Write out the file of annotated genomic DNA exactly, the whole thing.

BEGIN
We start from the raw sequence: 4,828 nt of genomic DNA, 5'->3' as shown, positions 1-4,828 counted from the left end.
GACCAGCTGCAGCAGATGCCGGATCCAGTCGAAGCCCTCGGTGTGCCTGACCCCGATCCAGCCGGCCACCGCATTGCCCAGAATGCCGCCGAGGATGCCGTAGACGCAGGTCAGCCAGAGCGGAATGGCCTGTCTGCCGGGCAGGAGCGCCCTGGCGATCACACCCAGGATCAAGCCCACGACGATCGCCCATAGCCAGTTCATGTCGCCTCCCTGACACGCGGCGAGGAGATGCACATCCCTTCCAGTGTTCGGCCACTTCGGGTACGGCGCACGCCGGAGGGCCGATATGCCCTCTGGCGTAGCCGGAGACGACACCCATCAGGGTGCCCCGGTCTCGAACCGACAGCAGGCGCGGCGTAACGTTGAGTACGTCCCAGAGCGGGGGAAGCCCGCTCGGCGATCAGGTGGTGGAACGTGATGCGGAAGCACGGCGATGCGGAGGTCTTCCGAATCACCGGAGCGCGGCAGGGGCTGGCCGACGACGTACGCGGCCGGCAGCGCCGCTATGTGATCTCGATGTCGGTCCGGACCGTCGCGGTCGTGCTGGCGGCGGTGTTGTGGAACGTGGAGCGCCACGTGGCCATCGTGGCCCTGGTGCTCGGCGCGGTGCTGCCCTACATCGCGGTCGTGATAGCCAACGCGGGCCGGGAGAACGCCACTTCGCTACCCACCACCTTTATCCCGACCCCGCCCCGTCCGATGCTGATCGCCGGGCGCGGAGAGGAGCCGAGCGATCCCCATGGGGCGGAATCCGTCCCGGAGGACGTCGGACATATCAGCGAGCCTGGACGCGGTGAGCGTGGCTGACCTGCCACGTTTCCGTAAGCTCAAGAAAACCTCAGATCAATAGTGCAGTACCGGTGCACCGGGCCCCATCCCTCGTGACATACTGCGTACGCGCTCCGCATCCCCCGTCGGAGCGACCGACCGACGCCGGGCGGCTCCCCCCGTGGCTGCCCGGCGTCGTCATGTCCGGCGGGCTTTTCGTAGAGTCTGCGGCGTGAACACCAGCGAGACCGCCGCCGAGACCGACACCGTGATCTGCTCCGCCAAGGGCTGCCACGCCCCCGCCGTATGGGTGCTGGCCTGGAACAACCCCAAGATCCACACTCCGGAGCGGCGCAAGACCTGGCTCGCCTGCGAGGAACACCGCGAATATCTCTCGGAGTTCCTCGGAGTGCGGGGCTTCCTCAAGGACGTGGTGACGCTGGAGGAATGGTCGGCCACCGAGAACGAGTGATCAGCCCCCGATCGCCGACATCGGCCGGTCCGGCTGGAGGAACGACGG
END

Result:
We start from the raw sequence: 4,828 nt of genomic DNA, 5'->3' as shown, positions 1-4,828 counted from the left end.
GACCAGCTGCAGCAGATGCCGGATCCAGTCGAAGCCCTCGGTGTGCCTGACCCCGATCCAGCCGGCCACCGCATTGCCCAGAATGCCGCCGAGGATGCCGTAGACGCAGGTCAGCCAGAGCGGAATGGCCTGTCTGCCGGGCAGGAGCGCCCTGGCGATCACACCCAGGATCAAGCCCACGACGATCGCCCATAGCCAGTTCATGTCGCCTCCCTGACACGCGGCGAGGAGATGCACATCCCTTCCAGTGTTCGGCCACTTCGGGTACGGCGCACGCCGGAGGGCCGATATGCCCTCTGGCGTAGCCGGAGACGACACCCATCAGGGTGCCCCGGTCTCGAACCGACAGCAGGCGCGGCGTAACGTTGAGTACGTCCCAGAGCGGGGGAAGCCCGCTCGGCGATCAGGTGGTGGAACGTGATGCGGAAGCACGGCGATGCGGAGGTCTTCCGAATCACCGGAGCGCGGCAGGGGCTGGCCGACGACGTACGCGGCCGGCAGCGCCGCTATGTGATCTCGATGTCGGTCCGGACCGTCGCGGTCGTGCTGGCGGCGGTGTTGTGGAACGTGGAGCGCCACGTGGCCATCGTGGCCCTGGTGCTCGGCGCGGTGCTGCCCTACATCGCGGTCGTGATAGCCAACGCGGGCCGGGAGAACGCCACTTCGCTACCCACCACCTTTATCCCGACCCCGCCCCGTCCGATGCTGATCGCCGGGCGCGGAGAGGAGCCGAGCGATCCCCATGGGGCGGAATCCGTCCCGGAGGACGTCGGACATATCAGCGAGCCTGGACGCGGTGAGCGTGGCTGACCTGCCACGTTTCCGTAAGCTCAAGAAAACCTCAGATCAATAGTGCAGTACCGGTGCACCGGGCCCCATCCCTCGTGACATACTGCGTACGCGCTCCGCATCCCCCGTCGGAGCGACCGACCGACGCCGGGCGGCTCCCCCCGTGGCTGCCCGGCGTCGTCATGTCCGGCGGGCTTTTCGTAGAGTCTGCGGCGTGAACACCAGCGAGACCGCCGCCGAGACCGACACCGTGATCTGCTCCGCCAAGGGCTGCCACGCCCCCGCCGTATGGGTGCTGGCCTGGAACAACCCCAAGATCCACACTCCGGAGCGGCGCAAGACCTGGCTCGCCTGCGAGGAACACCGCGAATATCTCTCGGAGTTCCTCGGAGTGCGGGGCTTCCTCAAGGACGTGGTGACGCTGGAGGAATGGTCGGCCACCGAGAACGAGTGATCAGCCCCCGATCGCCGACATCGGCCGGTCCGGCTGGAGGAACGACGG